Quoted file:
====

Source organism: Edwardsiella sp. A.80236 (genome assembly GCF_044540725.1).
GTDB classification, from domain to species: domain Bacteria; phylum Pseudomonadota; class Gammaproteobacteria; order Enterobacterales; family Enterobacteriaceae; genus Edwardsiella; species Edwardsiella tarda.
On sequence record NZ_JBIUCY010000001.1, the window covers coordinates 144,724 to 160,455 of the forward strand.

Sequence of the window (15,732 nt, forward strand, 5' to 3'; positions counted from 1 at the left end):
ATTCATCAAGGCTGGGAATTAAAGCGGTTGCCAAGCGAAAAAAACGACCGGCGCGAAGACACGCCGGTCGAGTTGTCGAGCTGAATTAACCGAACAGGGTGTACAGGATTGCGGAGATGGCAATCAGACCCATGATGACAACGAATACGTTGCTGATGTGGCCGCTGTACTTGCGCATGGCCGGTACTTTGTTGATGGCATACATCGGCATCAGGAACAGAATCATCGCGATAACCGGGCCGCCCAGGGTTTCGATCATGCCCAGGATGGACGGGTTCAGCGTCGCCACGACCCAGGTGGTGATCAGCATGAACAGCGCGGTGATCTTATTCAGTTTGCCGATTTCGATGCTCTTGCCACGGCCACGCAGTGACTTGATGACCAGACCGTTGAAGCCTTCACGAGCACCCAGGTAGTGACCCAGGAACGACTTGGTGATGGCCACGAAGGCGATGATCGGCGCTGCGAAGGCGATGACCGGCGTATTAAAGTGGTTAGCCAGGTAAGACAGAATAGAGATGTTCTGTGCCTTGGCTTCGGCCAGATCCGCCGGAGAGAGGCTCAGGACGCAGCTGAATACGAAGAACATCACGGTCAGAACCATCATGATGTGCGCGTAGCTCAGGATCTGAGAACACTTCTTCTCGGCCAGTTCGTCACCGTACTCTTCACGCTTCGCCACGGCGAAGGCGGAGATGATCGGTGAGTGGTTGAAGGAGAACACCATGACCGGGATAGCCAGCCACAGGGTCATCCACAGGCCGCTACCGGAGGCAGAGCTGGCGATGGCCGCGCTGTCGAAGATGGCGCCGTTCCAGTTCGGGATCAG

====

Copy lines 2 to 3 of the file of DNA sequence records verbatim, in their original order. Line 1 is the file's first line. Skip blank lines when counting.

GTDB classification, from domain to species: domain Bacteria; phylum Pseudomonadota; class Gammaproteobacteria; order Enterobacterales; family Enterobacteriaceae; genus Edwardsiella; species Edwardsiella tarda.
On sequence record NZ_JBIUCY010000001.1, the window covers coordinates 144,724 to 160,455 of the forward strand.